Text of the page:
FOOTBALL: Recovering from serious injury during Covid – The Big Interview with Ceire Nolan of Louth

FOOTBALL: Recovering from serious injury during Covid – The Big Interview with Ceire Nolan of Louth

By EMER CONNOLLY  (Ceire Nolan of Louth and her mother Martina celebrate after the TG4 All-Ireland Junior Championship semi-final win over Derry in 2018. Photo by Oliver McVeigh/Sportsfile

Louth’s Ceire Nolan is a firm believer that a positive attitude is half the battle in recovering from a serious injury.   

And the 21-year knows all about it having bounced back from a torn cruciate suffered just as Covid-19 struck last year.  

The injury happened just before her college closed in March 2020 but with her mum Martina leading the way, it was decided to treat injury and recovery in the most positive manner possible.  

Nolan, who has starred for her county for the past four years, says that while she was gutted to sustain the injury against Derry, the support of her family, her team-mates and her physio, Laura Grills, helped her recovery.  

“I had a week after it happened and then the college shut down all in that week. I had a week of feeling sorry for myself and then mam said to just get back out there. I could never let it get me down. I know if I got into a dark hole I would find it very hard to motivate myself to get out. So, I just got on with everything. I actually think that is the only thing that got me through it, the positivity.  

“Mam would always say positive mental attitude, PMA, and if we have a positive attitude we can do anything. She comes to everything with me, she comes to matches, she drove me to physio, she drove me to training, watched me while I was training, I think having her with me probably helped me as well. A cruciate injury can be a bit lonely. You are doing all the rehab on your own, it can get into your head. Having Mam there and having the physio there as well were the two people who were instrumental in my return,” said the St Fechins star.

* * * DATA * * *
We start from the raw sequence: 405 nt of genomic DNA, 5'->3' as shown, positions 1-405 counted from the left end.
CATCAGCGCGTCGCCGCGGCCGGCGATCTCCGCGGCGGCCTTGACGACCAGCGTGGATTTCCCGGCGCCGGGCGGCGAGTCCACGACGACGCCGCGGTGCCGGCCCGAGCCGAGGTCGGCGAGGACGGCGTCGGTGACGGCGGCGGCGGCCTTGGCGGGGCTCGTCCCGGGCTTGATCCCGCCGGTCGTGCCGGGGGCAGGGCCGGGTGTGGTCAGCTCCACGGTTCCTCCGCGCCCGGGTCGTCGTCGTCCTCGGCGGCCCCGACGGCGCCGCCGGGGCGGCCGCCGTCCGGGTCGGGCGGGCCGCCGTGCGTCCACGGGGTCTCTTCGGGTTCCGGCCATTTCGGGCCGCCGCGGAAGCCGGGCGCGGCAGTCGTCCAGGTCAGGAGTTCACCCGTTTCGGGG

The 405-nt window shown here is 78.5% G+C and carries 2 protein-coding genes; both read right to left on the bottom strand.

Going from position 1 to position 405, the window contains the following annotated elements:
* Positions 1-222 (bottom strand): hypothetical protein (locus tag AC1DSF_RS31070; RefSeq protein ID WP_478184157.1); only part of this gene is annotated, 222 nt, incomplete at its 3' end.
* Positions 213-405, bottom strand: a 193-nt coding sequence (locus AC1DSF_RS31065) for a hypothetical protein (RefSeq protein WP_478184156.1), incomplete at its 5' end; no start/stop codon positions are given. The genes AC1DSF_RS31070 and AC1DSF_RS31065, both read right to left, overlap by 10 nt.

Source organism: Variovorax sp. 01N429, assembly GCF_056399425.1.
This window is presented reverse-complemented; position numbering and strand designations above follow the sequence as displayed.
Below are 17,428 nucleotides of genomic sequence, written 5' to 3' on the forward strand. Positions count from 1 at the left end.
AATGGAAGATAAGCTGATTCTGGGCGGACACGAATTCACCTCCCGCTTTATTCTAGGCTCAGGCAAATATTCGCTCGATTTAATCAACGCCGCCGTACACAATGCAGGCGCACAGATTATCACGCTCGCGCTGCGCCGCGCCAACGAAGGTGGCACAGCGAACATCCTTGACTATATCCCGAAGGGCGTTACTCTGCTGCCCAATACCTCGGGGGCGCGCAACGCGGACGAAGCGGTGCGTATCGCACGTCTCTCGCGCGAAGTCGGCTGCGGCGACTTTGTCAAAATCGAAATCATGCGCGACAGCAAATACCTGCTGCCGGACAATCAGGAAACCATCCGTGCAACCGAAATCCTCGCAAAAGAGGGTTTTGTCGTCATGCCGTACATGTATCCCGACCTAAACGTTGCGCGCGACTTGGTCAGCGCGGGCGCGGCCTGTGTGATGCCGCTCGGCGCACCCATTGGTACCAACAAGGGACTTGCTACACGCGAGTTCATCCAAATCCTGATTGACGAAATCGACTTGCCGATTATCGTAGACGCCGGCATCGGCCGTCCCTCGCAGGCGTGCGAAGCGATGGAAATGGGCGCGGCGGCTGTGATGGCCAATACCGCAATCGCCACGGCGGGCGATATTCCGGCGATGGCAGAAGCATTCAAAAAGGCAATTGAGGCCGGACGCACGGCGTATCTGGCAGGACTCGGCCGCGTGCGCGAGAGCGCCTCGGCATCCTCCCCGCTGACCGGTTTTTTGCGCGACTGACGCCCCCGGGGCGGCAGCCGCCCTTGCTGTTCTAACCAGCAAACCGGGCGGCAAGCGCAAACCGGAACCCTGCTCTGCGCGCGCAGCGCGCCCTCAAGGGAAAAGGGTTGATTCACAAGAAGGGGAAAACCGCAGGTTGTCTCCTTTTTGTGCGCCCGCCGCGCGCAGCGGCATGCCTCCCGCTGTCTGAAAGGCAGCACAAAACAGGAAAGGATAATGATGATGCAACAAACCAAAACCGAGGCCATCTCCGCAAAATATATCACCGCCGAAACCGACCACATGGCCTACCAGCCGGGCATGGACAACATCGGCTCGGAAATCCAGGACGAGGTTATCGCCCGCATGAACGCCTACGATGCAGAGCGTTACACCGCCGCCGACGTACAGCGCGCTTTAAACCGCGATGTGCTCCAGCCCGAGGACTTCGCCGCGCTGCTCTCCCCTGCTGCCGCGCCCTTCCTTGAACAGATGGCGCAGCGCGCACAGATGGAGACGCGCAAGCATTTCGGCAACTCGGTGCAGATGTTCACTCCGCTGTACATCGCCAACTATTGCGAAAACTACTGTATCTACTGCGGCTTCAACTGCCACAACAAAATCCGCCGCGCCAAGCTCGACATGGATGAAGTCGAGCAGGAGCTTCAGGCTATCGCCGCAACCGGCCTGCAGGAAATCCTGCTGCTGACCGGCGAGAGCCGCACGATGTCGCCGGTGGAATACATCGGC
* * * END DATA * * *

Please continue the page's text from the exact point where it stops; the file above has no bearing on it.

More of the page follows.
Many people who tear the cruciate take 12 months or longer to recover but Nolan was back within nine months. Although the onset of Covid-19 meant that she had to wait for four months to have her surgery, that time was well spent.  

“I had an extended period between the injury and the operation. Originally the operation had been planned for the end of April and then the HSE took over all the hospitals because of Covid so I had wait until July,” she recalled.  

She had started back playing football prior to her operation and in hindsight she feels the delay between the injury and the operation was a blessing in disguise.  

“I think it made things easier. When I went in for the operation the surgeon actually commended me on the strength of my legs and the shape I was in going into the surgery. I couldn’t walk for two weeks after I tore my cruciate. And then the muscles started to deteriorate a little bit. When I went in it was as if it was normal. I was back running 5Ks and everything. I actually played a football match the week before I went in for the surgery, an in-house game. It was grand. It’s a very strange injury. I think maybe the additional time did help me because when I got out my legs were still very strong and maybe that helped me in the recovery.”  

Prior to the surgery, at one stage she was advised by another physio against the operation after he saw how well she was progressing. However, she felt that if she didn’t go for it, she may suffer injury-wise later in her career.